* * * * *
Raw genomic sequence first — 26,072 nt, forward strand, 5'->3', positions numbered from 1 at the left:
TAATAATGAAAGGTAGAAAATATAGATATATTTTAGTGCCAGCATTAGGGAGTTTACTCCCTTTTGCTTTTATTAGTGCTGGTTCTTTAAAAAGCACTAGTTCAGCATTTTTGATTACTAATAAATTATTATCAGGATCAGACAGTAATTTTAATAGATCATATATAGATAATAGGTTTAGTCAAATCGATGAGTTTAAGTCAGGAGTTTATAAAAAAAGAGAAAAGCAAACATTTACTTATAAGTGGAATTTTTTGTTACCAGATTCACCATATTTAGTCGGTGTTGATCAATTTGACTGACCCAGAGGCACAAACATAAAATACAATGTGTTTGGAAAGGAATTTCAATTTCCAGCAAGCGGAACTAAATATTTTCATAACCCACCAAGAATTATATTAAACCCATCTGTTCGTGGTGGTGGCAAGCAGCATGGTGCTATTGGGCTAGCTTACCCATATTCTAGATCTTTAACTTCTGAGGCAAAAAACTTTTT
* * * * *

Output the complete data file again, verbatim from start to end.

Raw genomic sequence first — 26,072 nt, forward strand, 5'->3', positions numbered from 1 at the left:
TAATAATGAAAGGTAGAAAATATAGATATATTTTAGTGCCAGCATTAGGGAGTTTACTCCCTTTTGCTTTTATTAGTGCTGGTTCTTTAAAAAGCACTAGTTCAGCATTTTTGATTACTAATAAATTATTATCAGGATCAGACAGTAATTTTAATAGATCATATATAGATAATAGGTTTAGTCAAATCGATGAGTTTAAGTCAGGAGTTTATAAAAAAAGAGAAAAGCAAACATTTACTTATAAGTGGAATTTTTTGTTACCAGATTCACCATATTTAGTCGGTGTTGATCAATTTGACTGACCCAGAGGCACAAACATAAAATACAATGTGTTTGGAAAGGAATTTCAATTTCCAGCAAGCGGAACTAAATATTTTCATAACCCACCAAGAATTATATTAAACCCATCTGTTCGTGGTGGTGGCAAGCAGCATGGTGCTATTGGGCTAGCTTACCCATATTCTAGATCTTTAACTTCTGAGGCAAAAAACTTTTT